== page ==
Brendan Smialowski/Stringer

Lutter contre la prochaine crise financière mondiale

NEW HAVEN – Que veulent dire les gens quand ils reprochent aux généraux « d'être en retard d'une guerre » ? Certainement pas que les généraux pensent avoir affaire aux mêmes systèmes d'armement et aux mêmes champs de bataille. Ils ne sont pas aussi naïfs. L'erreur, dans la mesure où les généraux la commettent, doit se situer à un niveau plus subtil. Les généraux mettent parfois du temps avant de développer des plans et des équipements militaires pour ces nouveaux systèmes d'armement et ces nouveaux champs de bataille. Fait tout aussi important, ils supposent parfois que la psychologie de l'opinion publique et les récits qui pèsent sur le moral des troupes et qui jouent un rôle dans la victoire, sont identiques à ceux de la dernière guerre.

Cela vaut également pour les organismes de réglementation dont le travail consiste à prévenir les crises financières. Pour les mêmes raisons, ils peuvent être lents à évoluer en réponse à de nouvelles situations. Ils ont tendance à s'adapter lentement à l'évolution de la psychologie de l'opinion publique. Le besoin de réglementation dépend de la façon dont la dernière crise a été perçue par l'opinion publique. Et comme George Akerlof et moi l'avons soutenu dans Animal Spirits, ces perceptions dépendent beaucoup de l'évolution des récits populaires.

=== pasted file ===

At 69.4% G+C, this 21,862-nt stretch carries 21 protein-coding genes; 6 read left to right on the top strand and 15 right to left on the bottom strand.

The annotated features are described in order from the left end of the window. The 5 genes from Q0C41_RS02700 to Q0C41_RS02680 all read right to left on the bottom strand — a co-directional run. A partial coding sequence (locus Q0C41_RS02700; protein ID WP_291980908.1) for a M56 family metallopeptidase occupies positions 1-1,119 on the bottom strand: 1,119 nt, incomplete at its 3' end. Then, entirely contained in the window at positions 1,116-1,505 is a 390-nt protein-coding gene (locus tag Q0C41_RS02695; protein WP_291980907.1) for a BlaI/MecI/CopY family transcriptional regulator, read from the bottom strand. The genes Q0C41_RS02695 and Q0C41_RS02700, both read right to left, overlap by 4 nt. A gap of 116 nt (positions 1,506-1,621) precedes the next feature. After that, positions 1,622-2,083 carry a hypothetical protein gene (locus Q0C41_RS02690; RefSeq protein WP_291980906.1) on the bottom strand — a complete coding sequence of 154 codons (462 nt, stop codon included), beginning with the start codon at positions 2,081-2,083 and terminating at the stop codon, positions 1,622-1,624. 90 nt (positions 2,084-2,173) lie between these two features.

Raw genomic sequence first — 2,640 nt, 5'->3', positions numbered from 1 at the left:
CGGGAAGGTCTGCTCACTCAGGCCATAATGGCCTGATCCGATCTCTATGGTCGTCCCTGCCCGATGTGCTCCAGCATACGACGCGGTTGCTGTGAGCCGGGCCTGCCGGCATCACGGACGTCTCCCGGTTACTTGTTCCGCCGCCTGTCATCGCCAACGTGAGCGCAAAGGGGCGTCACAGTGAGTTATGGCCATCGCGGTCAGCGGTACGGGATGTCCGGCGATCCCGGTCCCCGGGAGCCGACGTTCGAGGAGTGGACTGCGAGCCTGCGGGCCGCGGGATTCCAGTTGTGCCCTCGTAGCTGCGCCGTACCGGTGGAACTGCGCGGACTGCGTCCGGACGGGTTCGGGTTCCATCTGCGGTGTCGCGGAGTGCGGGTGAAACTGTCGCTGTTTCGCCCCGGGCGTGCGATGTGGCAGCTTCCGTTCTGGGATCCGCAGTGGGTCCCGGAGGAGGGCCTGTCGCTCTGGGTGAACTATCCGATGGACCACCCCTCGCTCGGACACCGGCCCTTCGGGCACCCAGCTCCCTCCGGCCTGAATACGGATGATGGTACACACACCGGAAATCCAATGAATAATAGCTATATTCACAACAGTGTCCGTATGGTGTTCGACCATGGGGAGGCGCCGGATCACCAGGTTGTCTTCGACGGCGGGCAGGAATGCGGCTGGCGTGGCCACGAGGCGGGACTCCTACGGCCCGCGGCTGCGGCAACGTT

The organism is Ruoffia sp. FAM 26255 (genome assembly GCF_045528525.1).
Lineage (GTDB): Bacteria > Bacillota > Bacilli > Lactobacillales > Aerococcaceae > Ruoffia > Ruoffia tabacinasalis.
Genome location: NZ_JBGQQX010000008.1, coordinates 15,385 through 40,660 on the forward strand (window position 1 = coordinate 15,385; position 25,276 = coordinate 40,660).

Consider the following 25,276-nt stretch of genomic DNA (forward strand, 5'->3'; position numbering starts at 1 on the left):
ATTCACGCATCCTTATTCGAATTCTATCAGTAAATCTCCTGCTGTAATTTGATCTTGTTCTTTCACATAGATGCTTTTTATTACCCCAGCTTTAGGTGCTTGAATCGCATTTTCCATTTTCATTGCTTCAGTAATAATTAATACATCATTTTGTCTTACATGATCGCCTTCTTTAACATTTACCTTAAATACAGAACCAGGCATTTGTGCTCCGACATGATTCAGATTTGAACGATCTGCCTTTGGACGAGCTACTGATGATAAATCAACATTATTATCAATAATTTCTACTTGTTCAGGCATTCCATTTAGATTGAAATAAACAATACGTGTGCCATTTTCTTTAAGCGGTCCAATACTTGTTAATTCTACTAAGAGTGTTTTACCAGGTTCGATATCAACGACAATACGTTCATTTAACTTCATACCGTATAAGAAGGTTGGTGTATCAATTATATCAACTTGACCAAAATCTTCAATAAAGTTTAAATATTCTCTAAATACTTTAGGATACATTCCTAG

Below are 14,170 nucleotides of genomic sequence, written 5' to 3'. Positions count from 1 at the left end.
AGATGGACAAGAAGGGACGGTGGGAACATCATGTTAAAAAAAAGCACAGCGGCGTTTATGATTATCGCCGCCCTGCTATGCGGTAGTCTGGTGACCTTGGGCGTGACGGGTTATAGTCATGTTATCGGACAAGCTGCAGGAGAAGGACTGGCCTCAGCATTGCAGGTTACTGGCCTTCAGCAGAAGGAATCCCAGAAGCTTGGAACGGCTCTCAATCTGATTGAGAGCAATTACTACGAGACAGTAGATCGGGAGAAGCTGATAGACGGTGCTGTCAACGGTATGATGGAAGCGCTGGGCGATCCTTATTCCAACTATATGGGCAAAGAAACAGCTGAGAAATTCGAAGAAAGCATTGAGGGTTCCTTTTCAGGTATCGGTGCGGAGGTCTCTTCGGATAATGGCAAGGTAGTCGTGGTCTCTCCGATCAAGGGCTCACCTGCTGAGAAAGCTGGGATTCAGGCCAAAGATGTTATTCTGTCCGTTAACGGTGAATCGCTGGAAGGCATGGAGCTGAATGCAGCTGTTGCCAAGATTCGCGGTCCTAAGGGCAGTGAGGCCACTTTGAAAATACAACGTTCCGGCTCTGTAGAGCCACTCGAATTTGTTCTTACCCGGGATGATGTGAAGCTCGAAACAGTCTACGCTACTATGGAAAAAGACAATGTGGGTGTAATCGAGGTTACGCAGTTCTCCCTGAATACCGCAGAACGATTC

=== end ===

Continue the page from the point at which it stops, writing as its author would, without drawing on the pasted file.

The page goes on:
Les derniers rapports de progrès depuis le Conseil de Stabilité Financière (CSF) de Bâle donnent un aperçu des améliorations de la stabilité des règlements financiers dans les 24 plus grandes économies du monde. Leur « Tableau de bord » recense des progrès dans 14 domaines de réglementation différents. Par exemple, le CSF attribue des notes élevées à tous les 24 pays qui mettent en œuvre les exigences de capital risque de Bâle III.

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